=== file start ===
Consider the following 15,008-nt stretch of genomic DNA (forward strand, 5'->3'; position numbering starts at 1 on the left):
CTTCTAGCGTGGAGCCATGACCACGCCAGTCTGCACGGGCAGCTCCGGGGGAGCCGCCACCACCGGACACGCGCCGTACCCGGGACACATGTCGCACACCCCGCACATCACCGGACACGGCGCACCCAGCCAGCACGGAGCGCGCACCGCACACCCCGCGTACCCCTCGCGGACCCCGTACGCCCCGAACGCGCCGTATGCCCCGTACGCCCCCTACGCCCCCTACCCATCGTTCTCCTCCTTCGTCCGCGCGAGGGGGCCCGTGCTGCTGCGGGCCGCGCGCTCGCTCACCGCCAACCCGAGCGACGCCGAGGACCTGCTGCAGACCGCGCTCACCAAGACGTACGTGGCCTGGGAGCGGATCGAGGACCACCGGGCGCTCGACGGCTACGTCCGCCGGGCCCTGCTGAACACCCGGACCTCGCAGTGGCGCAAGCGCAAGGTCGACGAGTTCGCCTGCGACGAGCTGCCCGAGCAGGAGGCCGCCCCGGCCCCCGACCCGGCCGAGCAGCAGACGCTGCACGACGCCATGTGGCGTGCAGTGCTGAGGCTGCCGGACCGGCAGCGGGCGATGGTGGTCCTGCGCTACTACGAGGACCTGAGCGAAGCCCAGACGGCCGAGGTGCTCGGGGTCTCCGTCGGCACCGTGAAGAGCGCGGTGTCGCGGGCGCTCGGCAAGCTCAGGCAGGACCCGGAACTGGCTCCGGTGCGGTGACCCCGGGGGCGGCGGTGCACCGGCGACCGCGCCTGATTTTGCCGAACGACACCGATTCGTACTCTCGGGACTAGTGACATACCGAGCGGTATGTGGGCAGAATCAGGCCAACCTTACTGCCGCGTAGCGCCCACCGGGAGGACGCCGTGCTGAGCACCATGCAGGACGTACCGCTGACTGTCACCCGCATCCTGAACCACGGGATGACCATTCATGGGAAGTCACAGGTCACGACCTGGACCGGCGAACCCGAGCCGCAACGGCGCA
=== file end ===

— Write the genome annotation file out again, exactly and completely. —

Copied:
Consider the following 15,008-nt stretch of genomic DNA (forward strand, 5'->3'; position numbering starts at 1 on the left):
CTTCTAGCGTGGAGCCATGACCACGCCAGTCTGCACGGGCAGCTCCGGGGGAGCCGCCACCACCGGACACGCGCCGTACCCGGGACACATGTCGCACACCCCGCACATCACCGGACACGGCGCACCCAGCCAGCACGGAGCGCGCACCGCACACCCCGCGTACCCCTCGCGGACCCCGTACGCCCCGAACGCGCCGTATGCCCCGTACGCCCCCTACGCCCCCTACCCATCGTTCTCCTCCTTCGTCCGCGCGAGGGGGCCCGTGCTGCTGCGGGCCGCGCGCTCGCTCACCGCCAACCCGAGCGACGCCGAGGACCTGCTGCAGACCGCGCTCACCAAGACGTACGTGGCCTGGGAGCGGATCGAGGACCACCGGGCGCTCGACGGCTACGTCCGCCGGGCCCTGCTGAACACCCGGACCTCGCAGTGGCGCAAGCGCAAGGTCGACGAGTTCGCCTGCGACGAGCTGCCCGAGCAGGAGGCCGCCCCGGCCCCCGACCCGGCCGAGCAGCAGACGCTGCACGACGCCATGTGGCGTGCAGTGCTGAGGCTGCCGGACCGGCAGCGGGCGATGGTGGTCCTGCGCTACTACGAGGACCTGAGCGAAGCCCAGACGGCCGAGGTGCTCGGGGTCTCCGTCGGCACCGTGAAGAGCGCGGTGTCGCGGGCGCTCGGCAAGCTCAGGCAGGACCCGGAACTGGCTCCGGTGCGGTGACCCCGGGGGCGGCGGTGCACCGGCGACCGCGCCTGATTTTGCCGAACGACACCGATTCGTACTCTCGGGACTAGTGACATACCGAGCGGTATGTGGGCAGAATCAGGCCAACCTTACTGCCGCGTAGCGCCCACCGGGAGGACGCCGTGCTGAGCACCATGCAGGACGTACCGCTGACTGTCACCCGCATCCTGAACCACGGGATGACCATTCATGGGAAGTCACAGGTCACGACCTGGACCGGCGAACCCGAGCCGCAACGGCGCA